Phar Lap lives again

This is kinda creepy...but kinda cool, in a morbid sort of way:
Dead Horse Lives

In the late 1920s, during the height of the great age of American horse racing, Phar Lap was one of the biggest celebrities with four legs. Winning 37 of his 51 races and becoming renowned throughout his home country of Australia as well as here in America he inspired many people and gave them hope during the difficult times of the Great Depression before dying unexpectedly in 1932. His owner, understandably devastated, decided that while he would send the big horse's heart back to Melbourne  he wanted his hide to be mounted and preserved by a taxidermist.

Now, I don't think I'd like my horse - or any pet for that matter - put back together again no matter how good a taxidermist may be; it's just a little creepy if you ask me. However I have to admit that when I read this old article from a 1932 edition of Popular Science I was a intrigued and while I couldn't imagine having it done today I can definitely appreciate the skillful attention and care that must have gone in to the restoration to bring back to life such a wonderful American icon.


Brain rewiring

As I turned on the TV this morning the Today show was featuring a story about a little girl named Cameron Mott. Cameron was born perfectly healthy but began having serious seizures when she was three and a half years old which increased in severity and frequency to the point where she was having up to 10 seizures a day and had to wear a helmet to protect her head. After many incorrect diagnoses she was eventually diagnosed with Rasmussen's Syndrome, a disease that would have continued to spread throughout her brain destroying cognitive and physical functions along the way and leaving her with a wildly firing set of neurons that would cause seizures for the rest of her life. In 2007 her family made the decision to bring her to John's Hopkins Children's Hospital in Baltimore to undergo a hemispherectomy. In this procedure half of her brain was removed to get rid of the damaged brain tissue while preserving the remaining half. What amazed me was seeing her interview on the Today show and watching videos of her talking, walking, running and playing just like any normal nine-year-old. Within a month of the surgery, which initially left her completely paralyzed on the left side of her body (since they removed the entire right side of her brain), her remaining hemisphere was able to rewire itself to control the left side of her body as well as the right to the point where she was able to walk out of the hospital of her own accord. It simply amazes me not only what the brain can do but how quickly it can rewire to compensate for the missing pieces. I wonder if she is at any higher risk of getting a concussion since she's missing half of her brain. They say the right side of her skull would fill with cerebrospinal fluid to fill the empty space but I wonder if the fact that it is fluid, rather than a solid object, would make it easier for the remaining side of her brain to move around. Anyway, here's the video clip from the Today Show:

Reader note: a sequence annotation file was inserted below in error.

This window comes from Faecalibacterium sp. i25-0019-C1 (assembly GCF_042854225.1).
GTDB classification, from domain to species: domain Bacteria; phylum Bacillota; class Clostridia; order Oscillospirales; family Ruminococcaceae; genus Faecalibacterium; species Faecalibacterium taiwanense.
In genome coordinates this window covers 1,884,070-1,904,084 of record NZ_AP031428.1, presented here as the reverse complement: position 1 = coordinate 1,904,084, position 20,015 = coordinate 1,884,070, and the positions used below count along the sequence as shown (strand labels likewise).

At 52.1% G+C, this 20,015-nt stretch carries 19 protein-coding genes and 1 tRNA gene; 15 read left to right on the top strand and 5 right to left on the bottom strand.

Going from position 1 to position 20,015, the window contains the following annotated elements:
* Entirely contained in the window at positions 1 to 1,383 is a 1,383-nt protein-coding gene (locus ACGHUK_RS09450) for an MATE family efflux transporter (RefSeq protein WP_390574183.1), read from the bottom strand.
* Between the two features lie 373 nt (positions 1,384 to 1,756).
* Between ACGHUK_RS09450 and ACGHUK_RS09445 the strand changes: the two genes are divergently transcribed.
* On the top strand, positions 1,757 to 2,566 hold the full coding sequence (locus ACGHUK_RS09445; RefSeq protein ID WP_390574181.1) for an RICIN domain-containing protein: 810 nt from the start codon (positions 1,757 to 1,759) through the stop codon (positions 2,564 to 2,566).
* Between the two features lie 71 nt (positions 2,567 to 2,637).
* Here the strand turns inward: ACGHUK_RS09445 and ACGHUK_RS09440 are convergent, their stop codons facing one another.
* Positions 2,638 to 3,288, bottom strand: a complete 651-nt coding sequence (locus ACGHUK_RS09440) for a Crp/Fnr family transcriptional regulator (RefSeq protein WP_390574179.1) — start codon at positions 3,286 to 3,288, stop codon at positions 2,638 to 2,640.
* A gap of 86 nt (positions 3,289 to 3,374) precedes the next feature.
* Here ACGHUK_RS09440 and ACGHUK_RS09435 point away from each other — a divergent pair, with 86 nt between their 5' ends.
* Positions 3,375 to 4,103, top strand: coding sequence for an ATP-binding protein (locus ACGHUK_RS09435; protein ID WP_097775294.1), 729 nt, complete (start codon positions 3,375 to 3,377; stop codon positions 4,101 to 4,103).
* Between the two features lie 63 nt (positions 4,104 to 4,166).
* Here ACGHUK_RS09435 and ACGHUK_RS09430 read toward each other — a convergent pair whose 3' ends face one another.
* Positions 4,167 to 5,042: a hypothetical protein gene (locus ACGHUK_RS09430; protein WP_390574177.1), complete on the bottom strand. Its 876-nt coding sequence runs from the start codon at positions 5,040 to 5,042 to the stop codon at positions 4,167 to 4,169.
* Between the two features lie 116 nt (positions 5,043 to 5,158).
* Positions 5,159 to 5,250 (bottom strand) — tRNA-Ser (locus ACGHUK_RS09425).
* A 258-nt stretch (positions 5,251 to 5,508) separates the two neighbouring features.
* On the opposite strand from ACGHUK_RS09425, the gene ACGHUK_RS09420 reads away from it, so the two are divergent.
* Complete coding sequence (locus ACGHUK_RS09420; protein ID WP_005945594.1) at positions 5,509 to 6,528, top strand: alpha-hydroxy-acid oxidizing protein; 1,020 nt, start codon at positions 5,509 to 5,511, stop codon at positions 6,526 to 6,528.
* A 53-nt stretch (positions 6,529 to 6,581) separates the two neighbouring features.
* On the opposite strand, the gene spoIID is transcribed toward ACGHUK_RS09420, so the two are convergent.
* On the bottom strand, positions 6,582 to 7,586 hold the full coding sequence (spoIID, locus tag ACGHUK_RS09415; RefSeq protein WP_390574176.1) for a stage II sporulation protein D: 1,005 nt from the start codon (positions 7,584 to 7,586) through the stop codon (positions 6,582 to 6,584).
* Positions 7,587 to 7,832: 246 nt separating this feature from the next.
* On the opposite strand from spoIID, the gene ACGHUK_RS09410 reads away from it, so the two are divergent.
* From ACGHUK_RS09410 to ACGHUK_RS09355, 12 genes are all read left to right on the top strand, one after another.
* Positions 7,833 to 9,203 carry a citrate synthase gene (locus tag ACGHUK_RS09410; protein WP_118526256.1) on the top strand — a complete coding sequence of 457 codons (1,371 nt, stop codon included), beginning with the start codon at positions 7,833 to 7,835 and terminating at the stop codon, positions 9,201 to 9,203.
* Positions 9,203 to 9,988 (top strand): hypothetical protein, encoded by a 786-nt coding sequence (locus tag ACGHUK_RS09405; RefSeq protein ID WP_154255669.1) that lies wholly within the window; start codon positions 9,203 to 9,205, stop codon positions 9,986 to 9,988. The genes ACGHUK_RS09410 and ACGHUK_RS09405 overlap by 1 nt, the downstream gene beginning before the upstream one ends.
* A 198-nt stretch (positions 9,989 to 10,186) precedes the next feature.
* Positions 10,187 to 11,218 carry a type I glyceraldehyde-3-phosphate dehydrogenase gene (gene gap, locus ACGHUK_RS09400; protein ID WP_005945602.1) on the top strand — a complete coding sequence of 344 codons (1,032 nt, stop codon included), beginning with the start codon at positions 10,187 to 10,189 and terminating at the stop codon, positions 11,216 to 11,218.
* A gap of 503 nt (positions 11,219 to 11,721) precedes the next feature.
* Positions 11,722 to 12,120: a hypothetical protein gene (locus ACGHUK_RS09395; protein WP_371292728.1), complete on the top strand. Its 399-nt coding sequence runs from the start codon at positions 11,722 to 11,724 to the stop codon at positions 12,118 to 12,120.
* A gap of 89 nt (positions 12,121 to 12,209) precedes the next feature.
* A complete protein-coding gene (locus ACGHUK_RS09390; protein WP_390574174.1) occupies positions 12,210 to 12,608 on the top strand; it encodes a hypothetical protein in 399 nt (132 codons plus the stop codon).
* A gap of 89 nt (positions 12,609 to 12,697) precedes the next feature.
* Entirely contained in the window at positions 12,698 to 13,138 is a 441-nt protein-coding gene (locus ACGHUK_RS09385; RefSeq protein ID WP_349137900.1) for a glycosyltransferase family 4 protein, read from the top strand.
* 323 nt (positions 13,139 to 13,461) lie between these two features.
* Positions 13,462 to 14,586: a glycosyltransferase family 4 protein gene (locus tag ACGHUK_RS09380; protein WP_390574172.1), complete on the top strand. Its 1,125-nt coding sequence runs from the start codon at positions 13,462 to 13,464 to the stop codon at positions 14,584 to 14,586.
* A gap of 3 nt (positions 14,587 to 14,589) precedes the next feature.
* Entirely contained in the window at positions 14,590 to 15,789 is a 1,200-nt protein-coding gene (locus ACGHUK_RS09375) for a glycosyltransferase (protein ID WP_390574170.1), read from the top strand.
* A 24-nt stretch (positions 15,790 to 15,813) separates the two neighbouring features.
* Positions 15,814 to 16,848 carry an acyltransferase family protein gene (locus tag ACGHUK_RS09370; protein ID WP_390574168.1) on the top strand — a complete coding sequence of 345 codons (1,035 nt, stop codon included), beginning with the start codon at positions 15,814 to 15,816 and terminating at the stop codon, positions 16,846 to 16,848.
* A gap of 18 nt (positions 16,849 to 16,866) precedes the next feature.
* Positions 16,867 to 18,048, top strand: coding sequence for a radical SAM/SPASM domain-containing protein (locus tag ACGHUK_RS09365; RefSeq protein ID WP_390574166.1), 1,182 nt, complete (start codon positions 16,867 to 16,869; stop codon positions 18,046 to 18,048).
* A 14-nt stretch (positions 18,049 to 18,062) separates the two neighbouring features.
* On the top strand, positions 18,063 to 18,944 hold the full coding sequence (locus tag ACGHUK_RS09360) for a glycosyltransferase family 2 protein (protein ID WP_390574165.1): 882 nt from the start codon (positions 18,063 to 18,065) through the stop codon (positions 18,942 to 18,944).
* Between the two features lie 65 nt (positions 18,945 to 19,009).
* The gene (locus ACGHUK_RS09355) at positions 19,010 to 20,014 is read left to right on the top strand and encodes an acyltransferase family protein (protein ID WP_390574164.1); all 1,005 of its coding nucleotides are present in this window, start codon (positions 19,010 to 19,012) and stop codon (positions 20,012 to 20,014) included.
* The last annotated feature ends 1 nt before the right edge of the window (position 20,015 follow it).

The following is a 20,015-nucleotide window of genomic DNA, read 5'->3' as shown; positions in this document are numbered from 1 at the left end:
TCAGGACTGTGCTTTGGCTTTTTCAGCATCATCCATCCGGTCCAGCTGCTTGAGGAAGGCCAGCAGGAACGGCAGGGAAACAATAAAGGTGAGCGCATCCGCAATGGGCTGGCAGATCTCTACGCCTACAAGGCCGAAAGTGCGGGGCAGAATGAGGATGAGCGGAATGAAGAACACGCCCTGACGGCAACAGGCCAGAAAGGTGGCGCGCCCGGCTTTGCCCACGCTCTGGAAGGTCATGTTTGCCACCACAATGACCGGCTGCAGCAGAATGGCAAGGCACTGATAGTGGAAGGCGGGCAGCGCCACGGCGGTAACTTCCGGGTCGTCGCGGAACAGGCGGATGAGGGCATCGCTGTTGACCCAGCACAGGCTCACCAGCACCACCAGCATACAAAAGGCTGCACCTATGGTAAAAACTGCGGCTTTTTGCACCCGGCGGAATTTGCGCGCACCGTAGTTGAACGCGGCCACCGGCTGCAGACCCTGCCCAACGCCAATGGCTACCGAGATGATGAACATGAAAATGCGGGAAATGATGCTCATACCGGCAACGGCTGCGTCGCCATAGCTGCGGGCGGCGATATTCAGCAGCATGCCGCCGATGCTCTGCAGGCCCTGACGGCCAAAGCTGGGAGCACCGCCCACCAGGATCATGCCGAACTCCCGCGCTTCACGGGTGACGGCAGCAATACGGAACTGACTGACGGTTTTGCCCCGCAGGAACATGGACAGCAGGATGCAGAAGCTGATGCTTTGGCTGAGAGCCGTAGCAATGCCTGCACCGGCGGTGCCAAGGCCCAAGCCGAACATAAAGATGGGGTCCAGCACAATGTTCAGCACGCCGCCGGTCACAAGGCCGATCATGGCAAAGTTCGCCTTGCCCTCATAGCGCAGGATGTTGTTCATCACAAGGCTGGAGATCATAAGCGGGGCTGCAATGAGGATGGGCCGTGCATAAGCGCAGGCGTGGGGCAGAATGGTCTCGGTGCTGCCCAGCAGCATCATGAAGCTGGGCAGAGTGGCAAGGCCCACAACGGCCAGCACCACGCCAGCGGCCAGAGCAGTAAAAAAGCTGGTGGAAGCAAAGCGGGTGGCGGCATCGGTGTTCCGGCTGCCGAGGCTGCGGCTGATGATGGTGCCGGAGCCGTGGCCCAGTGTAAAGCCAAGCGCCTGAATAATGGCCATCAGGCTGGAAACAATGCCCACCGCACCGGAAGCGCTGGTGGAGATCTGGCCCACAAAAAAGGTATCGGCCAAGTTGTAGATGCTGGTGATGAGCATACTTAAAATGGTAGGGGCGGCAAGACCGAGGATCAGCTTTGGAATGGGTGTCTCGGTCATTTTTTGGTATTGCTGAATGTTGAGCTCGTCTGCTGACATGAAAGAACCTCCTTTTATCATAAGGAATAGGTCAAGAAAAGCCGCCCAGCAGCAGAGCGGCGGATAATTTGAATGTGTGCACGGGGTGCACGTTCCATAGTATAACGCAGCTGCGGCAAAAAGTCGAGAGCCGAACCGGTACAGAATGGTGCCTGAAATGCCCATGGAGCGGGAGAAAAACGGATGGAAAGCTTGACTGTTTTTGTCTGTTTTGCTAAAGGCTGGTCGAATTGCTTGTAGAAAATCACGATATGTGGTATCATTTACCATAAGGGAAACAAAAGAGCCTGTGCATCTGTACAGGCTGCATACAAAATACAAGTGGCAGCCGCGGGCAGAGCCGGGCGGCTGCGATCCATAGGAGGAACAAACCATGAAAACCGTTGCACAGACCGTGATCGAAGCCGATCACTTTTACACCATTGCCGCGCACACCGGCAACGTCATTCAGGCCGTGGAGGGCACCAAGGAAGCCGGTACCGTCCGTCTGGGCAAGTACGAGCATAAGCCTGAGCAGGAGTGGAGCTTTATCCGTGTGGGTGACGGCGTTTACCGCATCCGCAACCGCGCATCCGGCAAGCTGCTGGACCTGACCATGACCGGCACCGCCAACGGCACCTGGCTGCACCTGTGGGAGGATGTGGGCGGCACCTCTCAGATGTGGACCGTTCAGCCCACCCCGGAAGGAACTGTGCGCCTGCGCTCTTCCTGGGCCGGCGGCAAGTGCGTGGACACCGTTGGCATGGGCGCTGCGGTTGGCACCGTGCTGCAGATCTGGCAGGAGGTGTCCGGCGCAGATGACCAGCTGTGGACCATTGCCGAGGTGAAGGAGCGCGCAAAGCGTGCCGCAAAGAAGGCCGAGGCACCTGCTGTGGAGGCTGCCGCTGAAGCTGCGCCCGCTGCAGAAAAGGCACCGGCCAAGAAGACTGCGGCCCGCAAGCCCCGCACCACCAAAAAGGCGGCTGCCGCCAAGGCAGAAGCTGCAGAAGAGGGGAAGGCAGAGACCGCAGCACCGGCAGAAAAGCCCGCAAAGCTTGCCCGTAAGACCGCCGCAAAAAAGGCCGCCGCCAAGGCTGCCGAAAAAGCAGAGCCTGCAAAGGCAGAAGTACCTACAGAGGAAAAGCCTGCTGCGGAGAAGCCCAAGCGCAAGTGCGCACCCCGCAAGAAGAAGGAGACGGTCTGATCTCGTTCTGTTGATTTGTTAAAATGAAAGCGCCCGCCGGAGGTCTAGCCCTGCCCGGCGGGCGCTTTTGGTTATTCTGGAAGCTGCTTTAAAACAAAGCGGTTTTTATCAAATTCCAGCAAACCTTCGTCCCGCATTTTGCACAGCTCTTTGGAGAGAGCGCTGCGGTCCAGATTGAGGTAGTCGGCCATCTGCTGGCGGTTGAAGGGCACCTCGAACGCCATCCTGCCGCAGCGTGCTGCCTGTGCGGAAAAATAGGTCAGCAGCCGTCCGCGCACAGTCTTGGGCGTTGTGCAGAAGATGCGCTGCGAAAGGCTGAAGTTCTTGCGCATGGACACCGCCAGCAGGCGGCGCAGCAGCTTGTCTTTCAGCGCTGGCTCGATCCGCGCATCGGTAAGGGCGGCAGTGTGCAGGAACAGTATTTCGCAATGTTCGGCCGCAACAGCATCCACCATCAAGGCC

On a cool little side note, the man who invented hemispherectomy that cured this little girl was Dr. Ben Carson, a world-renowned neurosurgeon who also is well known for separating a pair of Siamese twins who were joined at the head. This same Dr. Carson spoke at Lafayette's commencement last year and I got to hear him since I had gone back to watch a few friends graduate (I graduated the year before). He was a very interesting person to listen to and I'm glad I got a chance to hear him speak, especially with me studying neuroscience and all :)